From my first week of teaching in a high-needs school, I felt consumed by the urge to write about my experience: the multiple outrages–which going forward, would increase every year–simply blew me away. Though clearly the powers that be were aware, yet undisturbed, I knew the public remained ignorant of the truth on the inside. In fact, even as the situation deserved no less than an Upton Sinclair takedown, no investigation of this education Jungle had ever made its way into broad public consciousness. The few mainstream accounts from teachers–though depictions of poverty–had typically been glossed with a feelgood patina, the Hollywood imperative less the truth than the commercial impetus of a happy ending. 

Of course, an authentic high-needs teaching experience is lightyears from Gidget Goes Ghetto. The neighborhood deprivation–sufficiently tragic on its own–is doubled down in the shockingly disadvantaged educational institution bizarrely tasked with remedying that very affliction. But the school’s starved infrastructure and pittance of even the most basic resources are merely the wounds which leap out at you first; it doesn’t take long before you notice the blatant stupidity and corruption of the entrenched system, made further destructive in the last decade by the perverse dog and pony show of No Child Left Behind, and now, the Common Core. An indescribably brutal job–given the students’ issues, the suffocating mandates and the despotic principals gleefully enforcing them–today’s schools offer an equal opportunity hell for all, teachers and kids alike. What’s more, the system’s an unabashed cheat: teachers who don’t teach, and students who don’t learn, have been cheated alike. Ultimately this travesty–made possible only by cheating naive taxpayers–will cheat our nation out of a future. Feel violated? You should.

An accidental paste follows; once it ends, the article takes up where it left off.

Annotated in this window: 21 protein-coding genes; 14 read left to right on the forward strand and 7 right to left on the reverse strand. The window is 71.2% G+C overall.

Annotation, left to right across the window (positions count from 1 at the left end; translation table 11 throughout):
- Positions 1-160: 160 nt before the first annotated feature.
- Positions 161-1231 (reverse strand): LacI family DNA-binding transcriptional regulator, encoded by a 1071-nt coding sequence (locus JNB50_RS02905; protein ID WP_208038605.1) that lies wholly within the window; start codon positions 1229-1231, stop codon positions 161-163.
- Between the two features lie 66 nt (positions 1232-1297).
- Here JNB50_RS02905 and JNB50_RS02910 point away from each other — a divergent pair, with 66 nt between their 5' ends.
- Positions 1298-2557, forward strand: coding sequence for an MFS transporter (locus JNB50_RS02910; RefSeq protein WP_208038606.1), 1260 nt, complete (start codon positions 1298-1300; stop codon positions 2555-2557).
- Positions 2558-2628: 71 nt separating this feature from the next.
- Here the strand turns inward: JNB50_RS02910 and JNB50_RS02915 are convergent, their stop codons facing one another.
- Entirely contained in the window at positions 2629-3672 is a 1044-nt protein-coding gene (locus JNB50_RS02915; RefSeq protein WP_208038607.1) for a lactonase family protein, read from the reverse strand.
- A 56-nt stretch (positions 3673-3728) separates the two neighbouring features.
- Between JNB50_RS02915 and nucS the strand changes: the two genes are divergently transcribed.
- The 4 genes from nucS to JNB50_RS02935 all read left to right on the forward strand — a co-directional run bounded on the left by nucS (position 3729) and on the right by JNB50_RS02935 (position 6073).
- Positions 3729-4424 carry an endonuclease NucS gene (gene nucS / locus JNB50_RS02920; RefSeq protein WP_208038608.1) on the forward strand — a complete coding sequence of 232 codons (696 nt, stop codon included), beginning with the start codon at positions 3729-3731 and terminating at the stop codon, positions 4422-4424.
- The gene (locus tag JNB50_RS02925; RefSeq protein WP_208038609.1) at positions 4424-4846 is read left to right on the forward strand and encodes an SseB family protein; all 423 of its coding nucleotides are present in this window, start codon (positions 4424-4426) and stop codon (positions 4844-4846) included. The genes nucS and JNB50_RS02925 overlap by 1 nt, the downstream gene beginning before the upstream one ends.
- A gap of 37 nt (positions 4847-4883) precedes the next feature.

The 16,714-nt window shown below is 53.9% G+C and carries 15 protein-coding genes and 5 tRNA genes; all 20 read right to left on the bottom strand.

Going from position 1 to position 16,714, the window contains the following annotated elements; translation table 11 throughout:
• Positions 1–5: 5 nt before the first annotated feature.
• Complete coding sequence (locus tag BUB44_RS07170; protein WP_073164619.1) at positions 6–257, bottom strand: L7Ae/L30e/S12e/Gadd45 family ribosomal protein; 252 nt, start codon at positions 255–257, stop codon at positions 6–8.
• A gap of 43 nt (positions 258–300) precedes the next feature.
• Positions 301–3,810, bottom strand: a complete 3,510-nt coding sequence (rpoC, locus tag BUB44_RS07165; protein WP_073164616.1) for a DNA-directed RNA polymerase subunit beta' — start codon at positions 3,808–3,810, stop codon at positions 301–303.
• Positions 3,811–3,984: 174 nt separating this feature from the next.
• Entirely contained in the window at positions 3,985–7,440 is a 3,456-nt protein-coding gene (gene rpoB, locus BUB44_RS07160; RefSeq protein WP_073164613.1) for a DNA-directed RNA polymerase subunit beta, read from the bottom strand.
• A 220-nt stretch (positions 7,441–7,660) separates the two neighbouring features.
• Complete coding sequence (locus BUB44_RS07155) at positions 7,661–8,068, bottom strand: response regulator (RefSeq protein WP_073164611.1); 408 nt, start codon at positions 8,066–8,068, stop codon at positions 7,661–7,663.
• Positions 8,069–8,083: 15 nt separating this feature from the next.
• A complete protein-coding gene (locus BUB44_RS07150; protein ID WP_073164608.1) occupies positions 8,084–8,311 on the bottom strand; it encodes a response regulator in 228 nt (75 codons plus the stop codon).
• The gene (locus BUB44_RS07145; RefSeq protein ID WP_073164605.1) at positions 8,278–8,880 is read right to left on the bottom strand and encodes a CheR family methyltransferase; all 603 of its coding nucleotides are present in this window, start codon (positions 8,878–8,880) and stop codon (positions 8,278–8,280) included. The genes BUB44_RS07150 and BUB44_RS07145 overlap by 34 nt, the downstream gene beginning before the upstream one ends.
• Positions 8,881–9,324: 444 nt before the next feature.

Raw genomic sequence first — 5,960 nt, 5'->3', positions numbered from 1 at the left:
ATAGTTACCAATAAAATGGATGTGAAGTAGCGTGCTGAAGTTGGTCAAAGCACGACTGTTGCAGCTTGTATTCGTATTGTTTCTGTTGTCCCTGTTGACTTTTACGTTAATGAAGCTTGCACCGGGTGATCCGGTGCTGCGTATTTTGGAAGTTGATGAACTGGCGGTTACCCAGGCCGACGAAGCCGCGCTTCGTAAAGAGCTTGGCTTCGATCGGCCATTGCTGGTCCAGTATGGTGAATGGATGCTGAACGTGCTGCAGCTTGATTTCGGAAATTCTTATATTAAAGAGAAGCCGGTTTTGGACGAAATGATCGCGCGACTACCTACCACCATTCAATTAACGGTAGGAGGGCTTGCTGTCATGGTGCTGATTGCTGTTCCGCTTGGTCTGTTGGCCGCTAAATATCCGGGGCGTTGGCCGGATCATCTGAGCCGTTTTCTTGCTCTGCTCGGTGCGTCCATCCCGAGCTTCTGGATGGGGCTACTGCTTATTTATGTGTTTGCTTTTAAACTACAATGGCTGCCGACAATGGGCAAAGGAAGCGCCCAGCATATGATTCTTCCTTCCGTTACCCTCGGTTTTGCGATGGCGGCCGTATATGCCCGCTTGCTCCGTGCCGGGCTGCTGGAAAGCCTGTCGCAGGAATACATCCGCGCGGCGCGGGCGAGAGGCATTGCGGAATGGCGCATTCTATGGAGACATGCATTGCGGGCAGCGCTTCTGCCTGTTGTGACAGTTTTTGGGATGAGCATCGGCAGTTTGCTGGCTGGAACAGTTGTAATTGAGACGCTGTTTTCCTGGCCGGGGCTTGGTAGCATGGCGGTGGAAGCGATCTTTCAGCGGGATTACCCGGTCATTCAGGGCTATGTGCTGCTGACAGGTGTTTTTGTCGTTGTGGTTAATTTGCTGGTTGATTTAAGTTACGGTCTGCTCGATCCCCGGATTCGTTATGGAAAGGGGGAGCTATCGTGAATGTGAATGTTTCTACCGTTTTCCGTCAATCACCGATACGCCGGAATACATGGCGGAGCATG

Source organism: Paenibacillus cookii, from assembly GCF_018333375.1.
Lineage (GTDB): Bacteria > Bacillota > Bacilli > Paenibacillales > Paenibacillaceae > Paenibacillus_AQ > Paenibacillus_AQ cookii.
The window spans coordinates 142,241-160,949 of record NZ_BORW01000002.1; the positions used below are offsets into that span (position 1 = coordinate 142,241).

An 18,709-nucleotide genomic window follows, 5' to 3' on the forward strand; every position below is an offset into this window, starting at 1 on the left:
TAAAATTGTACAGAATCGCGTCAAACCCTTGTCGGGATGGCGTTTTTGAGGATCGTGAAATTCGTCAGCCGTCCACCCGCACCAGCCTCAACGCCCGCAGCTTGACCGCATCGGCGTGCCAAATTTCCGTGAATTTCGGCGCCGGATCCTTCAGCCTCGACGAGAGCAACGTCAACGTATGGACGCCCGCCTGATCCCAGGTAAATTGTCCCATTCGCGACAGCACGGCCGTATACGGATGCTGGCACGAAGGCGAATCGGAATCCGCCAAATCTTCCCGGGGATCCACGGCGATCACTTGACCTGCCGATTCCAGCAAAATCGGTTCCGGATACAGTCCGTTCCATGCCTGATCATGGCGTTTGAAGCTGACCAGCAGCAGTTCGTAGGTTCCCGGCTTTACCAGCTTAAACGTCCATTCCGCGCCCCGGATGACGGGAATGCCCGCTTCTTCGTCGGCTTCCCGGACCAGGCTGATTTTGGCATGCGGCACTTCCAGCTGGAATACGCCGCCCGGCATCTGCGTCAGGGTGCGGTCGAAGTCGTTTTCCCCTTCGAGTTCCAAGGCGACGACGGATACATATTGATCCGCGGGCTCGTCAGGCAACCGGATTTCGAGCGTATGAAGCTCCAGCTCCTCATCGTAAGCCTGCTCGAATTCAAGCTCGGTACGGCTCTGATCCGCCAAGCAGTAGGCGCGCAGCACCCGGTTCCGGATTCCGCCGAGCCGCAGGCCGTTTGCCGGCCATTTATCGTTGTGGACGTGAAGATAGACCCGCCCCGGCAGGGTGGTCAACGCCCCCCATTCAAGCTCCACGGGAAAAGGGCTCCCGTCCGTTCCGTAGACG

When I could muster the energy to tell friends a few details, their jaws dropped, a response which only fired up my conviction to write. But exhaustion during the school year prevented me, while summer vacations–rejuvenation necessary to return the next September–became sacrosanct interludes of sanity, as well as the novel experience of having a life. But in the nine years it took to get me to the page, the tyranny of corporate involvement in education crescendoed, along with its teacher-bashing media presence. When frankly evil, profit-driven, noneducators began parking the ills of the dysfunctional education system at the door of heroic, terrorized and demoralized teachers–most, paragons of sacrifice committed wholeheartedly to the kids–the impulse which had stalked me finally found expression. Sheer fury inspired this memoir, as well as fueled my keyboard. Caution when reading DAVONTE’S INFERNO: TEN YEARS IN THE NEW YORK PUBLIC SCHOOL GULAG: not just indignation, but smoke, may well rise from the pages.